restricted access The Nation and the Absurd: A Romanian Story of Modernity
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The Nation and the Absurd:
A Romanian Story of Modernity

“Oh words, what crimes are committed in your name?”1

A product of modernity itself, literary Romania, virtually unknown heretofore, entered the European cultural scene by way of its vibrant avant-garde. After an overdue romanticism and a secondhand symbolism, the Romanians made a spectacular breakthrough on the European cultural scene. Tristan Tzara, Constantin Brancusi, Gherasim Luca, Benjamin Fondane, and Eugène Ionesco are some of the Romanians who fashioned the vagrant European avant-garde, which was mobilized by the liberating modernity of Paris. Yet of their origins, of the less fashionable Romanian modernism from which they emerged, of their journeys from exotic Romania to the capital of the world republic of letters, we know little. Michael Impey’s provocative proposition that an important source for dada/surrealist and absurdist aesthetics originates in Romania remains largely unexplored.2 Why was Romania such fertile soil for the absurd linguistic provocations of the avant-garde?

Eugène Ionesco’s 1959 portrait of Romanian playwright I. L. Caragiale offers a very useful key to open the convoluted and as yet obscure story of the “regional context” that proved so propitious for the aesthetic of the absurd:

If we examine things more closely, and first of all in their regional context, they look even worse. Emerging from the Middle Ages of the Balkans, which had stretched on into the middle of the last century in the provinces of Romania, the country staggered straight into the liberal Europe. Rapid reforms gave the nation a new social structure; a bourgeois class sprang up from nowhere; [End Page 961] the petit bourgeois appeared, a tradesman wearing the uniform of a civic guard, identical to his French colleague and the universal petit bourgeois, but still more stupid. . . . Their ignorance was more complex. Understanding nothing about historical evolution, even the least fortunate of these worthy citizens still had a kind of ambition to understand something, but without success: Caragiale shows us this mental effort too, collapsing under the strain, in all its distressing glory.3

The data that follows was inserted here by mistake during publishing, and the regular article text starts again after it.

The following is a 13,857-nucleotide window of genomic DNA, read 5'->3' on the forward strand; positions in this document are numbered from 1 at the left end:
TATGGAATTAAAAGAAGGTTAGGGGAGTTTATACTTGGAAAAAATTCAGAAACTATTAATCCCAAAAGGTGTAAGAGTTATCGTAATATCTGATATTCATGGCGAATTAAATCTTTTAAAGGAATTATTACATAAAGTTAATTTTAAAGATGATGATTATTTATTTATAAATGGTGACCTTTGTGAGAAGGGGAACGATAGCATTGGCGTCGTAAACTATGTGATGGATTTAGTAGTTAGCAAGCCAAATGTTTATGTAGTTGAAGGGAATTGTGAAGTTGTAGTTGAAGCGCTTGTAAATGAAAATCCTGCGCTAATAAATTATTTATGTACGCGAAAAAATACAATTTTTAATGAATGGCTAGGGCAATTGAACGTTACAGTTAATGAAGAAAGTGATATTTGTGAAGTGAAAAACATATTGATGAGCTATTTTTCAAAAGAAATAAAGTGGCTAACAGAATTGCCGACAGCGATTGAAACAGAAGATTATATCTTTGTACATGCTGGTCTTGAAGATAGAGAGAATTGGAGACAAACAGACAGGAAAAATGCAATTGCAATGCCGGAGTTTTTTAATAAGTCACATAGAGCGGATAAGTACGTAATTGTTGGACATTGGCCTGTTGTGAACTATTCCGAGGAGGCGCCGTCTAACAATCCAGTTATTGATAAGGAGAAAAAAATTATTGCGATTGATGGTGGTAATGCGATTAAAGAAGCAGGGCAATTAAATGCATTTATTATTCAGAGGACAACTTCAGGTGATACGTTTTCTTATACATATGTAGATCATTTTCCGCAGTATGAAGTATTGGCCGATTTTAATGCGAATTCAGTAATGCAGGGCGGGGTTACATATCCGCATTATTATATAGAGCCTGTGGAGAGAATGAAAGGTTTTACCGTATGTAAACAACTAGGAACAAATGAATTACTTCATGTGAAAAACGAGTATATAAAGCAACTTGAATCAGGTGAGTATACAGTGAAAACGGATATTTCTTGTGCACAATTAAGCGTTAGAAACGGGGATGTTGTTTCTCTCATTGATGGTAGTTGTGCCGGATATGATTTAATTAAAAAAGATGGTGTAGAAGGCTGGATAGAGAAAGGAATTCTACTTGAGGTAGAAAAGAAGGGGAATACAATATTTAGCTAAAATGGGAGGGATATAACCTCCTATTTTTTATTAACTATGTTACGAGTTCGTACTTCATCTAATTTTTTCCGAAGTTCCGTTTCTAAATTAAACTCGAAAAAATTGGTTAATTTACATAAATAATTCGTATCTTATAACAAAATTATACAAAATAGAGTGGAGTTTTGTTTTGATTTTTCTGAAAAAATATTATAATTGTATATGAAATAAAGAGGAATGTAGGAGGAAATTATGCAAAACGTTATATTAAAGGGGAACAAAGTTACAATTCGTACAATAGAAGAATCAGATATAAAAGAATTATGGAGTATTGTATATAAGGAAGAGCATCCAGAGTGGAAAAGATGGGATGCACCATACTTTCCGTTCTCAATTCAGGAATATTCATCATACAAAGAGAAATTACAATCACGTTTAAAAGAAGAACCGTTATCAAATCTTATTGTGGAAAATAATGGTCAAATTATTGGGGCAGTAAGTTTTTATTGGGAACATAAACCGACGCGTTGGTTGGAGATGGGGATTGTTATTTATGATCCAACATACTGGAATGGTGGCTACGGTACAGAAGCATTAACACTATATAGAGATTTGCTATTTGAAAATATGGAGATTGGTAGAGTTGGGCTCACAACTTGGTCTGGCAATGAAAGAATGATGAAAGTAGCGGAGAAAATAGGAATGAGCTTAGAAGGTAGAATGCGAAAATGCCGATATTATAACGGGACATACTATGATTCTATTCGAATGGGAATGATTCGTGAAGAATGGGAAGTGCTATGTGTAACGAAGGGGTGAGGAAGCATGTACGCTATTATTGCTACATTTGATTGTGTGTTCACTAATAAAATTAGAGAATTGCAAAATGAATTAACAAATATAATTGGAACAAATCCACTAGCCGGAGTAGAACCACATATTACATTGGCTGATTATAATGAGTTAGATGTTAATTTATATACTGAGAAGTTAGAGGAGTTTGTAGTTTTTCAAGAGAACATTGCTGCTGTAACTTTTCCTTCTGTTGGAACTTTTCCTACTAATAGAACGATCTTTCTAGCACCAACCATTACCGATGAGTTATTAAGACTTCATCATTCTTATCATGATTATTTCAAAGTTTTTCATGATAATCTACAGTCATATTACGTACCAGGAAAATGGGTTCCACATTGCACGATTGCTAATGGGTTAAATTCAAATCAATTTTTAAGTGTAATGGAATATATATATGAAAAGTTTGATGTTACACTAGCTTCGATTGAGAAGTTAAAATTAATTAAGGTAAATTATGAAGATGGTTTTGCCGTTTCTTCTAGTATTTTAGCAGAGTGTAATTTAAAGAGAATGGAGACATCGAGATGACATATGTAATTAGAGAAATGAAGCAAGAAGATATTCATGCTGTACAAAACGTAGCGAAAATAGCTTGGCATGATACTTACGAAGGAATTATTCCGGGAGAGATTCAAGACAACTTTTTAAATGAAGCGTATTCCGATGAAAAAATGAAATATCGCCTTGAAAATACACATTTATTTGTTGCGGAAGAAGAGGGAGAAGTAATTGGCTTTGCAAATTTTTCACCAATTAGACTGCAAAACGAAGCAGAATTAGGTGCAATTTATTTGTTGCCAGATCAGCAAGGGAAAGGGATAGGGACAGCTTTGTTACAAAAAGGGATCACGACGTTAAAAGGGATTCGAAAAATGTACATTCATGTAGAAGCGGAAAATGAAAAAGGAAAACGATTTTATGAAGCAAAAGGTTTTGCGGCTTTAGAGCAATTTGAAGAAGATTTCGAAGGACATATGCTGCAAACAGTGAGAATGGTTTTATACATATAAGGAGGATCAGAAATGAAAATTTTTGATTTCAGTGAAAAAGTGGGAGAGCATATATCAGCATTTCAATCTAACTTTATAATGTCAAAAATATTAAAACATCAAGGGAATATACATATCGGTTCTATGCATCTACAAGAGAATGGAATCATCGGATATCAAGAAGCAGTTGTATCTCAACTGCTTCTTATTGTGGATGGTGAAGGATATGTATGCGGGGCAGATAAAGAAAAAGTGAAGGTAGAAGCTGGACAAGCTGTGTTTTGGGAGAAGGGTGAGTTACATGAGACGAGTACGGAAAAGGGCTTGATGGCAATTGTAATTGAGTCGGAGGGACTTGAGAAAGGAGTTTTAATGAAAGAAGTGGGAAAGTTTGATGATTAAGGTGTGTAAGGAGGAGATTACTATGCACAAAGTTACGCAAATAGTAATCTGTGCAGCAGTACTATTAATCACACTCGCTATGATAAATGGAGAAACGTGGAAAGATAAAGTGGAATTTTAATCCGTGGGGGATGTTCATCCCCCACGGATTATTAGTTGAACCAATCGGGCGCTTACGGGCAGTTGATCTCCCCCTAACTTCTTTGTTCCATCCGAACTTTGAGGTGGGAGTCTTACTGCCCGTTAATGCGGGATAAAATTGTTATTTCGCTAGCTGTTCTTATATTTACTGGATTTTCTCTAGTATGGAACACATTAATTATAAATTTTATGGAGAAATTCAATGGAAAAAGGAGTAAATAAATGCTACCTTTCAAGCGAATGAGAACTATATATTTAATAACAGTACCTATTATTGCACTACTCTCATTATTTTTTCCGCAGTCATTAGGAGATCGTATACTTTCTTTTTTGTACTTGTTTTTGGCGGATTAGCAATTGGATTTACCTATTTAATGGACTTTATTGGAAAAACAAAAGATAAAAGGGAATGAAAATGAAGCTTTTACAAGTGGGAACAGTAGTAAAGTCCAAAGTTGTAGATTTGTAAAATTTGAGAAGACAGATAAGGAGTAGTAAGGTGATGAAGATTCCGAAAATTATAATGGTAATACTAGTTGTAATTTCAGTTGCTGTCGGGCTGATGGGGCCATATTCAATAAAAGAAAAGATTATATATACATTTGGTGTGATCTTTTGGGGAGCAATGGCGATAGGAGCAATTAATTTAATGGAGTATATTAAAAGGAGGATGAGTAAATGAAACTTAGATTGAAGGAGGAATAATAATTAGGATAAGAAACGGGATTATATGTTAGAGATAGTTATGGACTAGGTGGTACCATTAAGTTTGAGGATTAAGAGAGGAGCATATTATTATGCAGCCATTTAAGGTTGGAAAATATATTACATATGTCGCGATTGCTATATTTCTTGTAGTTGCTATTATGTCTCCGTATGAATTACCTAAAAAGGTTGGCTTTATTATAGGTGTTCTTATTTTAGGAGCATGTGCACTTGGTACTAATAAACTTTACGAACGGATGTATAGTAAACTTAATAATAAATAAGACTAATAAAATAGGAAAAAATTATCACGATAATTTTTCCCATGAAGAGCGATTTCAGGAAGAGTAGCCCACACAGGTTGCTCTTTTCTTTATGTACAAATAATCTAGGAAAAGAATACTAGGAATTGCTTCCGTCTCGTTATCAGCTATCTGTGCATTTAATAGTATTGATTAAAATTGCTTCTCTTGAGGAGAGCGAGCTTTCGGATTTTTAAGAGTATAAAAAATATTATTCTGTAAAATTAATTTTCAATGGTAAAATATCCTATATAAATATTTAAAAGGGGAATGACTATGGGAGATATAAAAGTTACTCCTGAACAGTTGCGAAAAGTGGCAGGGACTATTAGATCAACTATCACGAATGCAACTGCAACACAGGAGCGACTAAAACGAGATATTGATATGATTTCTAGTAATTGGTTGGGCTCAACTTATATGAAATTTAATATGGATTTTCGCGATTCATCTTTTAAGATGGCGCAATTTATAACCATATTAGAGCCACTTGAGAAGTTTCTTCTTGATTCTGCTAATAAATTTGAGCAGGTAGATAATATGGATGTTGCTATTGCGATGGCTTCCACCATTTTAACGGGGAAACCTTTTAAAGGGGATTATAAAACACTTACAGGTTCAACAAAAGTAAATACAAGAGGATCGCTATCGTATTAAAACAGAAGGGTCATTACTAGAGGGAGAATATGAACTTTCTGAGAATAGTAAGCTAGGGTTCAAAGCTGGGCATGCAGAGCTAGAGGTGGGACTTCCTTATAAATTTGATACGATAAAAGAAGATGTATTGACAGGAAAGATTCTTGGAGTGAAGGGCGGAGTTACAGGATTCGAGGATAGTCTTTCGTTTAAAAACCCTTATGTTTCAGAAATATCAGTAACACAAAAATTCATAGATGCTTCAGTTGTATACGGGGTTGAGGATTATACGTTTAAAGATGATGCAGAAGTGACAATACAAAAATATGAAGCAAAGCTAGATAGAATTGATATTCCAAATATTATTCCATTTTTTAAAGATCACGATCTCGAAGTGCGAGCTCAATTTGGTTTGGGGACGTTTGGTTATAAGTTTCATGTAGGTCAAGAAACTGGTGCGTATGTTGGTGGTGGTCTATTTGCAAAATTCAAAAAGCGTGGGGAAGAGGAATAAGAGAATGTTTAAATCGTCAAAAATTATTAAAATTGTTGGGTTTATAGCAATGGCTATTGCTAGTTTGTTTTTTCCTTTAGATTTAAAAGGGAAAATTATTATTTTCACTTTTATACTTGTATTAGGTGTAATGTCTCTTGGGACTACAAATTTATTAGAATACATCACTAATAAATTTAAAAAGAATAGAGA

Ion Luca Caragiale (1852–1912) is Romania’s most famous playwright. His characters and memorable lines are often quoted in the most diverse contexts to describe the state of Romanian society or simply for the irresistible witticism of the language. Ionesco’s admiration for and emulation of Caragiale is no longer a cause for surprise for specialists of Romanian literature, but it is perhaps less known to critics of Ionesco unfamiliar with the Romanian context of his work. Still, the force of Ionesco’s description is striking even for the specialized reader who expects a strong affinity between the two playwrights. In “Portrait of Caragiale,” it is as though Caragiale’s “cretins” might be about to metamorphose into the disoriented aliens of one of Ionesco’s own plays, “collapsing under the strain” to understand what can no longer be understood after the complete divorce between meaning and sound. The text enacts an existential confusion between Caragiale and Ionesco himself, providing an illuminating account of absurdist ontology:

Caragiale’s heroes are mad about politics. They are political cretins. So much so that they have deformed their most everyday speech. The whole population feeds on the newspapers: written by idiots, they are read by idiots. The distortion of language, the obsession with politics is so great that all life’s actions are bathed in a bizarre eloquence consisting of expressions as high-sounding as they are miraculously inept, gathered from an inexhaustible storehouse of the most arrant nonsense, which serves as a noble justification for actions that are unspeakable.

(Ionesco, 140–41)

This argument not only introduces Ionesco’s interest in Caragiale, it also points to a history so far neglected but nevertheless relevant for a more pervasive understanding of Ionesco’s work. Existing studies focus on Ionesco’s rejection of Romanian culture, tracing, for example, the direct genealogy of Rhinoceros in Romanian anti-Semitism, without sufficiently investigating the circumstances of that rejection or more inclusively analyzing the political context of Ionesco’s forms.4 Ionesco’s professed affinities with Caragiale and the problems he flags introduce a new dimension to his aesthetics...


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